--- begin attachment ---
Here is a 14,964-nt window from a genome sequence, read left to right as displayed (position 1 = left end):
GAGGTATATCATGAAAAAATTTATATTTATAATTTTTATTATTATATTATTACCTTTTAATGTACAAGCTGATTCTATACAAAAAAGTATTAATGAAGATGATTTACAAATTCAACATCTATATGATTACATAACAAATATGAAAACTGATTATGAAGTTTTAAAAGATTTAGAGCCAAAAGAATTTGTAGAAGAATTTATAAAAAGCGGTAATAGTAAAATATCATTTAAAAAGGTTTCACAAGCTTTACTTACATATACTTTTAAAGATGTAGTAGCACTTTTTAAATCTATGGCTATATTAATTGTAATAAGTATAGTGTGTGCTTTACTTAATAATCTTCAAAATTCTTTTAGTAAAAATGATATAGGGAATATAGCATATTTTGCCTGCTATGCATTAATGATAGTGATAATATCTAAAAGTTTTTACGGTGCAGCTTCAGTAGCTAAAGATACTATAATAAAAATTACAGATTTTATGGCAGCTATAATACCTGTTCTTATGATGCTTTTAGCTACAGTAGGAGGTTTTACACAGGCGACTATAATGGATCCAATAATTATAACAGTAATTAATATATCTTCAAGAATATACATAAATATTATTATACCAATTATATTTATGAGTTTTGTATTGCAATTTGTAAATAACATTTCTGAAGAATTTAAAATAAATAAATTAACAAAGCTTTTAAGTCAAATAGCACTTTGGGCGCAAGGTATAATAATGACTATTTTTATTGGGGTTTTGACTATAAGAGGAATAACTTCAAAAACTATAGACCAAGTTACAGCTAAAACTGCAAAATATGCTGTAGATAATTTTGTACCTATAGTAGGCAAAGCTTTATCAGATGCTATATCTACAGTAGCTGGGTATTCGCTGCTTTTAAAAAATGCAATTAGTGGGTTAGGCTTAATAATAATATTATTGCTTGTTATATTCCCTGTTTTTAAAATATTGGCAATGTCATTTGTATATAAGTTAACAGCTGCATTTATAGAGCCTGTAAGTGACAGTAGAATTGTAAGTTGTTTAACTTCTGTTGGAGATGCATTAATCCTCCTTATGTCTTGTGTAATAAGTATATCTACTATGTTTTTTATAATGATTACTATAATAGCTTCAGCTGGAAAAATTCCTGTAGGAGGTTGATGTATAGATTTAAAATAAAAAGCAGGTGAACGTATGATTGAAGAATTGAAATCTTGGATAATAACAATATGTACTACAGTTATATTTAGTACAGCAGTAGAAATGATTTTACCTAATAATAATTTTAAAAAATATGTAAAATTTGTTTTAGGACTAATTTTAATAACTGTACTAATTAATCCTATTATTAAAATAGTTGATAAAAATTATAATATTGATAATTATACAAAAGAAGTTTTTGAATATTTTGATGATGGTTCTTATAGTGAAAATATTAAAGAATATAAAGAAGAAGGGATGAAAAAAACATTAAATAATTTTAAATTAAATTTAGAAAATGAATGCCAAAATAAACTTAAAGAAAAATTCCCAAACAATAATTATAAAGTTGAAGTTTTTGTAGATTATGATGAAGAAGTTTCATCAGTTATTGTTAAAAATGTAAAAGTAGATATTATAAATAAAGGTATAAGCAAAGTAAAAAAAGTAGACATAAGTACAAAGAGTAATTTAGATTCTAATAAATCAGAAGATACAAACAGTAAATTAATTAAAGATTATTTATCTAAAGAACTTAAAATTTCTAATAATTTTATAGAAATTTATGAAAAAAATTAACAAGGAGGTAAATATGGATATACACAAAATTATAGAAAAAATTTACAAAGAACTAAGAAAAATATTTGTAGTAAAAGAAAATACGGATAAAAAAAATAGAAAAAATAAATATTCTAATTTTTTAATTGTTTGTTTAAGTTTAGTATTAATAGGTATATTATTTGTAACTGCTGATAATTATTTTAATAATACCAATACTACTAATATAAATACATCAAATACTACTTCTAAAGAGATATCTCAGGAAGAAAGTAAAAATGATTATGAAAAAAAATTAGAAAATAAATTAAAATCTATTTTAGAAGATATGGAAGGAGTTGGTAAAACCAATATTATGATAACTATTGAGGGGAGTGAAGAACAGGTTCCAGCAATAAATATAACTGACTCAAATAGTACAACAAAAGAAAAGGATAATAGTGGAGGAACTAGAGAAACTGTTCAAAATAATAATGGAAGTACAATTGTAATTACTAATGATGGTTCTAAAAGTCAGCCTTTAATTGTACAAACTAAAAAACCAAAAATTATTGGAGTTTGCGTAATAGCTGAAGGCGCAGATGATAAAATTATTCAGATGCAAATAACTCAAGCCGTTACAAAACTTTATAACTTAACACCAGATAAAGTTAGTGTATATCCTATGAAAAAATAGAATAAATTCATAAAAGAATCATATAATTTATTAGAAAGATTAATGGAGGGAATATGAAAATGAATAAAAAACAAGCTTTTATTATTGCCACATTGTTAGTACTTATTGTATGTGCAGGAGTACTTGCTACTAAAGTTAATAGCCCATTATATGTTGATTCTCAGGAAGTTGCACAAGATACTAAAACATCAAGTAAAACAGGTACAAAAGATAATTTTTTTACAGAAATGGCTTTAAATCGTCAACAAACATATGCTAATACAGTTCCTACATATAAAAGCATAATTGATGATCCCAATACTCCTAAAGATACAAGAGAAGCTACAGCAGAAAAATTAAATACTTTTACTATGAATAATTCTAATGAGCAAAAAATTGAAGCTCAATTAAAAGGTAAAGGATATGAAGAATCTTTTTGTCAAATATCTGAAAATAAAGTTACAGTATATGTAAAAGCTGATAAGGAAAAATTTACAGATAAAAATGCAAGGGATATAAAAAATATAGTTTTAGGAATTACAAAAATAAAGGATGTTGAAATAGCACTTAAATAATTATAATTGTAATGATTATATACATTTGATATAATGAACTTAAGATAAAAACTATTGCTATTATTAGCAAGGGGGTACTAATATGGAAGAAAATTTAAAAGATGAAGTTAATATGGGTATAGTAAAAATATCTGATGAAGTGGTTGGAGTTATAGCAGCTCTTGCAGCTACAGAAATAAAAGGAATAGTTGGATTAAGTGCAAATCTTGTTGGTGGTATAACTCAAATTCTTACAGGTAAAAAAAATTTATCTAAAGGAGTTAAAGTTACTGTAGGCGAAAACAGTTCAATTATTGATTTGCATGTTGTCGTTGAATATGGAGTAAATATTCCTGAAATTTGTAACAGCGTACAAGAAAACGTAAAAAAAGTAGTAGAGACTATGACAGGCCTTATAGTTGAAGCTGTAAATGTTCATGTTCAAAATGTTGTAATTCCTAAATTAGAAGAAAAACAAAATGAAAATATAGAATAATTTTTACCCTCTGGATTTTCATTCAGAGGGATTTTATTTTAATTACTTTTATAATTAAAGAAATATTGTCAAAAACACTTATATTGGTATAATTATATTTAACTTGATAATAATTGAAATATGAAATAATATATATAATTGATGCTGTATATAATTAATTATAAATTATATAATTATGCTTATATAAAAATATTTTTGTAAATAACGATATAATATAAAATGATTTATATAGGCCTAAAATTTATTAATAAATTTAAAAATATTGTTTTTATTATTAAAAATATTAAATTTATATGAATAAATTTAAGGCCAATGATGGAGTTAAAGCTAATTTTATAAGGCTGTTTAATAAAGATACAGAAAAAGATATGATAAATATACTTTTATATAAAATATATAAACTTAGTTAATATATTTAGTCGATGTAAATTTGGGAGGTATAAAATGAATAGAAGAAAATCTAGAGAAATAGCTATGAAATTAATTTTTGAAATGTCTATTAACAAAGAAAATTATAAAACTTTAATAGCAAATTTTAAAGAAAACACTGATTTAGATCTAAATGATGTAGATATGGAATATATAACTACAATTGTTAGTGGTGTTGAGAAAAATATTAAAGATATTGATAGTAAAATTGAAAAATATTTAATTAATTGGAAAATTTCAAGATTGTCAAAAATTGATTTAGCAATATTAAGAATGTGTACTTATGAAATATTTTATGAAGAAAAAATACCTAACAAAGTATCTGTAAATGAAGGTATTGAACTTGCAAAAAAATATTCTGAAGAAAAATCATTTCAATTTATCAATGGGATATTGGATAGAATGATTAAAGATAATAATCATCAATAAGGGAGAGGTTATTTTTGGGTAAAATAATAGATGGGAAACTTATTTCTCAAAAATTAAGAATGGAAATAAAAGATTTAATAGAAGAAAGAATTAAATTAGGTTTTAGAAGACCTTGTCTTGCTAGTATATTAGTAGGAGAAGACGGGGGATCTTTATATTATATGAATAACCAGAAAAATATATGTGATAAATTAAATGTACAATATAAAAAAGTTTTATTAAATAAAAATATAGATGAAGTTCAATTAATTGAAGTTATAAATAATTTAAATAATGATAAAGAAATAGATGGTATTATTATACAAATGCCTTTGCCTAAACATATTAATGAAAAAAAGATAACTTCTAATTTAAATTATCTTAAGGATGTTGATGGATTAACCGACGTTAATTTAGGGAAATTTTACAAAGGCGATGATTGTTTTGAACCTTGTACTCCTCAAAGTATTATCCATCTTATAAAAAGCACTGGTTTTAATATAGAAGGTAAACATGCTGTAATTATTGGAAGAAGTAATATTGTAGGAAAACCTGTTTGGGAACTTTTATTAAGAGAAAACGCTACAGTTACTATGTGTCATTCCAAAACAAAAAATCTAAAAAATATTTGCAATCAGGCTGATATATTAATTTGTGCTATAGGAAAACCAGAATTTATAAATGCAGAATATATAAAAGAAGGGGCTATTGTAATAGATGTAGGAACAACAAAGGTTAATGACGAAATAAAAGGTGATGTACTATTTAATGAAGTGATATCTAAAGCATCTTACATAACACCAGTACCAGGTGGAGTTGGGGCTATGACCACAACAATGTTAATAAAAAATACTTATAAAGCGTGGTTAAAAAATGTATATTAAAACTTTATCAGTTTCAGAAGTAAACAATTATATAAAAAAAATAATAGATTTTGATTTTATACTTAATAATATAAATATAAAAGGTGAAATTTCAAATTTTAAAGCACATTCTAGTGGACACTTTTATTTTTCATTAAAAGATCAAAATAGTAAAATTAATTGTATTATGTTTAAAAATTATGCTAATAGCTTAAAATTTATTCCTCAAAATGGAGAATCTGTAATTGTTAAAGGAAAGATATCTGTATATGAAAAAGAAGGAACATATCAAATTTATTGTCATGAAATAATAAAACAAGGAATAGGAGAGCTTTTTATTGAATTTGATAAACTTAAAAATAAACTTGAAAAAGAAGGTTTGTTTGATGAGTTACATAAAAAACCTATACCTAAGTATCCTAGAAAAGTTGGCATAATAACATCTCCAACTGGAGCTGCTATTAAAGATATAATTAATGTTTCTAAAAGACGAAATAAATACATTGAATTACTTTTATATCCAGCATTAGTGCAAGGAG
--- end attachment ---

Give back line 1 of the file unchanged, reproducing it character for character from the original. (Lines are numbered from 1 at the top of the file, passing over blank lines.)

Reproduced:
Here is a 14,964-nt window from a genome sequence, read left to right as displayed (position 1 = left end):